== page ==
August 31, 2007
— DrewM. Effective Sept. 14. It doesnt seem to be health related which is good news, just time to go and he needs to make some more money.
I hope Snow is the new model for White House spokesmen, especially for Republican administrations an aggressive advocate for the policies of the President and one who isnt afraid to take on the smug, preening members of the White House Press Corps.
On the upside, his replacement is Dana Perino. I might start watching more press briefings on CSPAN
in my bunk.
— Slublog We don't really need a flaming skull or sirens for this news. It's the typical anticlimactic end to a sordid Washington tale. See you at the inevitable "where are they now" retrospective a few years from now, Senator.
Several well-placed GOP sources in Washington and Idaho have told CNN that embattled Republican Sen. Larry Craig is likely to resign soon, possibly as early as Friday.Allah's got more, including an editorial by the New York Times bemoaning the unfairness of it all.
A GOP source with knowledge of the situation told CNN's Dana Bash that the Republican National Committee was poised to take the extraordinary step of calling on Craig to resign.
However, that move was put on hold, the source said, because top party leaders have received indications that Craig himself is preparing to step down.
Sources have confirmed that high-level meetings on the matter were being conducted in Idaho on Thursday.
August 30, 2007
— Gabriel Malor Part of a Continuing Series: The national debate about the War on Terror has led to intense discussion of laws both international and domestic. In my other Law Lessons posts Ive focused on international law because I believe conservatives too often assume that it is an obstacle to their goals. Leftists and lazy journalists like to rely on ignorance or distaste for international law to get away with shady arguments.
However, law that is wholly domestic is just as contentious as its international variation. Lets face it, Americans love to argue about the law. So I am expanding my Law Lessons series to include issues of domestic law that have been the subject of debate during the last few years.
Its been a few weeks since youve been bothered at either the coffeepot or the watercooler. Then some coworkers hear the news
Current Event That Prompts Discussion: The court martial of Army Lt. Col. Steven L. Jordan, former director of the Joint Interrogation Debriefing Center at Abu Ghraib, ends with Jordan acquitted of: (1) cruelty and maltreatment for subjecting detainees to forced nudity and intimidation by dogs; (2) dereliction of a duty to properly train and supervise soldiers in humane interrogation rules; and (3) failing to obey a lawful general order by ordering dogs used for interrogations without higher approval. He was convicted only of disobeying an order not to discuss the militarys investigation into the Abu Ghraib matter. His punishment is a reprimand. more...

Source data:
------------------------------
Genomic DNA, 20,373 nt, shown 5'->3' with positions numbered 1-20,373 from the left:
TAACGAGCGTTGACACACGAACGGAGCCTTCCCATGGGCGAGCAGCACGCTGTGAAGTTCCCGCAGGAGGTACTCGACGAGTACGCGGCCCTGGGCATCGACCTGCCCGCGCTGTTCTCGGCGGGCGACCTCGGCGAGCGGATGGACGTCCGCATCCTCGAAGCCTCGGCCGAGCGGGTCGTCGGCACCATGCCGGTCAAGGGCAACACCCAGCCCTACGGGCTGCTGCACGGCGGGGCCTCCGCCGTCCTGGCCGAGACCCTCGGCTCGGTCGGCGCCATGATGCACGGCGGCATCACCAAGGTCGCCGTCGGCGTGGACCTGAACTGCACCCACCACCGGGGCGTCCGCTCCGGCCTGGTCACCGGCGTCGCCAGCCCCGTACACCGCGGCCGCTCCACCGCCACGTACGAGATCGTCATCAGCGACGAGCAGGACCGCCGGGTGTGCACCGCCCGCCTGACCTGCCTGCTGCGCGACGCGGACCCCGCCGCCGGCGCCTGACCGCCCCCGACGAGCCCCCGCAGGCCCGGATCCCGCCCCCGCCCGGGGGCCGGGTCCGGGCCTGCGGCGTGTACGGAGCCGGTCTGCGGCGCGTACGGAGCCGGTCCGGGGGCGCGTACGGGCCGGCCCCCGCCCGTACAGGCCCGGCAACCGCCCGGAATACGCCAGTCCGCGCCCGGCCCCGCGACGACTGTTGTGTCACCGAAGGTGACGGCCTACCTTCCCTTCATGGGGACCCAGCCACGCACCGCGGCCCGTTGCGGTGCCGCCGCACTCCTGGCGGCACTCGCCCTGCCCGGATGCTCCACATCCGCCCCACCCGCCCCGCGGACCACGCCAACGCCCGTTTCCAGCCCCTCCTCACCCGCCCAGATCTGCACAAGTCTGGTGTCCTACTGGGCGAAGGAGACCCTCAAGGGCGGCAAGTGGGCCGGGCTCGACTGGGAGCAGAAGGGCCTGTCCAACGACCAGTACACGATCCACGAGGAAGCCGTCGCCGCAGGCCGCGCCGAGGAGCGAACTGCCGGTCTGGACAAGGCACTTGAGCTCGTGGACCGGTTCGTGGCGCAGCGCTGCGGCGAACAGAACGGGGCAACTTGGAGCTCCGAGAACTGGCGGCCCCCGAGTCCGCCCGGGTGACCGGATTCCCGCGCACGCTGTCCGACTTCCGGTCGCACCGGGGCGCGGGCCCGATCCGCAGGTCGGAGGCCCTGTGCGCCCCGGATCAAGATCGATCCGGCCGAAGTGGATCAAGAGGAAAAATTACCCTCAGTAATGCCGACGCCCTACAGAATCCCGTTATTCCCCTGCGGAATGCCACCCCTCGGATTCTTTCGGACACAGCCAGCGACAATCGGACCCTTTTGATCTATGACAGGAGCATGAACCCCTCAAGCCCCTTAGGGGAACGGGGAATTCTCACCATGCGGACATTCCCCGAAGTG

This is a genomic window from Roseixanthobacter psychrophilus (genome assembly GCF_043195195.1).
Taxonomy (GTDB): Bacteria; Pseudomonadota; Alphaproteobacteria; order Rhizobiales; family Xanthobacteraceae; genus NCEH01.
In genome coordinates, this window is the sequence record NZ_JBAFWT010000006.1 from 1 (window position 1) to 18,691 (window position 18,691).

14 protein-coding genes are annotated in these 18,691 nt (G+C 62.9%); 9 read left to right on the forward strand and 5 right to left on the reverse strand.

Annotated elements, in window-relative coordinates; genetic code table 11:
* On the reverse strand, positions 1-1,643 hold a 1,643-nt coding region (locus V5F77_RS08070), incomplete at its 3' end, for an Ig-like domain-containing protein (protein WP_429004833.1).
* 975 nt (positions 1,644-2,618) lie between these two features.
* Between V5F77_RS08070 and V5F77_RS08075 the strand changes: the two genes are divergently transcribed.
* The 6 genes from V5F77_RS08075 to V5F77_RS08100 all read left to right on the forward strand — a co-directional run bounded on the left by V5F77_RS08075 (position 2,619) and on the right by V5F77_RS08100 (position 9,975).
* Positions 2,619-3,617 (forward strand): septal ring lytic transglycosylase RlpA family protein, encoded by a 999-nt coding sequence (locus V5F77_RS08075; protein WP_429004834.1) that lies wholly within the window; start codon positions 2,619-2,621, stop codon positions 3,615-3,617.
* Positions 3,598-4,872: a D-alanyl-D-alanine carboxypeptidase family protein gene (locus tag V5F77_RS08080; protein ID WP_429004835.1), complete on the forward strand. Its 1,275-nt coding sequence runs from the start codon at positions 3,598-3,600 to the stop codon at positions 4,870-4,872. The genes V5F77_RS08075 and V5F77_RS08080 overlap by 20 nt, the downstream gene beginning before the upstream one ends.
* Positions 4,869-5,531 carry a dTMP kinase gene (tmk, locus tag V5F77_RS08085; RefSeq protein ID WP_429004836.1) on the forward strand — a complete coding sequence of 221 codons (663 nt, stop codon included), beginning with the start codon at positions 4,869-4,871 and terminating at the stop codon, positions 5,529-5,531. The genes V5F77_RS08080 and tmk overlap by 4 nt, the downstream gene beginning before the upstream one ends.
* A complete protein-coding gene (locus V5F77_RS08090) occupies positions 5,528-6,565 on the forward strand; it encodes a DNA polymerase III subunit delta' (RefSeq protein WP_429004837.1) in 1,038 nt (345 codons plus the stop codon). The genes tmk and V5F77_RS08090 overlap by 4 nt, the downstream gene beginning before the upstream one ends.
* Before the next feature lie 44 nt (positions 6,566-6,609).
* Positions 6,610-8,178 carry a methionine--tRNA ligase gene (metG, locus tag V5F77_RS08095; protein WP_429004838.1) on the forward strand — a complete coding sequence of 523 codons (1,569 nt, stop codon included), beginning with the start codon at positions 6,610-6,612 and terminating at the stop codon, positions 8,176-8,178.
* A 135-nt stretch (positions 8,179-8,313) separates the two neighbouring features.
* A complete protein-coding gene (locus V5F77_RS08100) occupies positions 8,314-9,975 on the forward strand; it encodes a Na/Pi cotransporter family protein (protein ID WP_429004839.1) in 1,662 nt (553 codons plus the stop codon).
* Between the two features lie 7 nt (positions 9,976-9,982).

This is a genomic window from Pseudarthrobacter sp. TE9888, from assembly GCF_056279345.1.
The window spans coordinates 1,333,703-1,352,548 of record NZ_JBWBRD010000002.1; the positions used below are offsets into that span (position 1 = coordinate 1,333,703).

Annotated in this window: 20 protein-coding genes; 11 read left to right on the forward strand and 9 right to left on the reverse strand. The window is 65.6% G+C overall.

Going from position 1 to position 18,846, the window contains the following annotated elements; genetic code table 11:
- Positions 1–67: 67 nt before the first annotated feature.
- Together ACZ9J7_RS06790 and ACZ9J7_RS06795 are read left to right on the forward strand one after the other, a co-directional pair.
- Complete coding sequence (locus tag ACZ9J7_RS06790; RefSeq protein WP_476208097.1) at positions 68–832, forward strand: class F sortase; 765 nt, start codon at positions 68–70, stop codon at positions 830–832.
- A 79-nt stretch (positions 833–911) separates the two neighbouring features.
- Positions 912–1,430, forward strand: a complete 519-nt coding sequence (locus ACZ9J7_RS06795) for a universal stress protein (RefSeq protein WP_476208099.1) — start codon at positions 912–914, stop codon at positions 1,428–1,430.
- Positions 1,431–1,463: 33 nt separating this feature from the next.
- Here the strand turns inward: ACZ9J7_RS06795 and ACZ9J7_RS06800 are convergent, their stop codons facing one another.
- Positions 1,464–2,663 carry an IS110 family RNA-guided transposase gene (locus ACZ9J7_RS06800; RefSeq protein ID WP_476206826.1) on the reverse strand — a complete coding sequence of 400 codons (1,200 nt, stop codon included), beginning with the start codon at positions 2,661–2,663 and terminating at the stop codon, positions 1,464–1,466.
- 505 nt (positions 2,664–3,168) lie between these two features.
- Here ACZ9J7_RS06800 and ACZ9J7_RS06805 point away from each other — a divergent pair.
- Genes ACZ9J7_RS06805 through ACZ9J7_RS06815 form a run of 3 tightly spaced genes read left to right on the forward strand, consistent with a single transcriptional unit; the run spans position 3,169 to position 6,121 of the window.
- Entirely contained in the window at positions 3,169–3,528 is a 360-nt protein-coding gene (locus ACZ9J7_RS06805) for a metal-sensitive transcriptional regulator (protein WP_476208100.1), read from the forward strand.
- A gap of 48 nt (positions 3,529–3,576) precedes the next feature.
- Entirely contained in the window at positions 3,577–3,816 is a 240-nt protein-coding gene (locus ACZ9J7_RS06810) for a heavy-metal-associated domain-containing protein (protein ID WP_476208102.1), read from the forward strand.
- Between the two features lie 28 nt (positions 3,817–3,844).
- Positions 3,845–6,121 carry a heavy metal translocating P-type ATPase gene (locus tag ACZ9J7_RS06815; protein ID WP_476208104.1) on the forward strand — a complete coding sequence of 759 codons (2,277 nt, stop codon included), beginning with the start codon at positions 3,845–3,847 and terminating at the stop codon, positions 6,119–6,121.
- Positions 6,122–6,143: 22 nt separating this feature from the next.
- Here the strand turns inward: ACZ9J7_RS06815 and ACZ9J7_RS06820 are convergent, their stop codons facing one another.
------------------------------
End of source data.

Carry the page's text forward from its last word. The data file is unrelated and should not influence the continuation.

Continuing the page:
— Dave In Texas Giant. f'n. Spiderwebs!
Uncle Jonathan's corncob pipe! They found a frickin ginormous spiderweb in a state park in Northeast Texas, hoovering up mosquitoes like Michael Moore on a plate of cheesy fries.
Entomologists (bug scientists) scratch their collective heads over how it came to be. "Were they collectivists, building a giant web for the common good"?
That's it. Commie spiders in Texas.
Burn it up. Burn it all up. Or better yet, nuke it from orbit.
It's the only way to be sure.
Giant. f'n. Spiderwebs!
From lauraw, who has spider-eating wrens in her back yard, who could eat like kings if they could find lake Tawakoni.
— Gabriel Malor Matt from the Malcontent blog has an excellent piece on the double standards of both the Left and the legacy media, cleverly entitled: Barkeep, Make Mine a Double Standard! He also contrasts the response of Republicans with that of Democrats in various scandals.
I was in the shower this morning listening to the Larry Craig story stretch into its fourth day the network happened to be CNN, but that isnt especially relevant when anchor Kiran Chetry asked her Democrat and Republican pundit-guests about a double standard.
Naturally, I thought she was referring to the recurring fact that Republicans are quick to discipline or expel Republicans enmeshed in scandal, whereas Democrats generally are not. But in the actual context (Im still waiting for the transcript), the discussion focused on the other double-standard: that Republicans seem to deal more harshly with gay-related scandals than with others.
Go read the whole thing.
— Gabriel Malor Co-blogger Dave in Texas noted that Clinton and Franken are giving their questionable donations from convicted felon Norman Hsu to charity. A Clinton spokesman is reported as saying:
"We regularly review contributions as we receive them," he said, adding that "we will continue our practice of scrutinizing contributions and, should we have a basis to return a contribution, we will do so.
Former (Bill) Clinton campaign strategist Hank Sheinkopf doesnt sound like such a fan of the senator from New York. He says:
They've taken money from criminals in the past; now we learn that Sen. Clinton took money from people when they don't know where their money came from -- bundled money from a convicted felon. That ain't good.
The same article says that the Obama campaign has no plans to return the money.
Update: According to Friday's NYTimes, Obama will give away $7,000 he received from Hsu.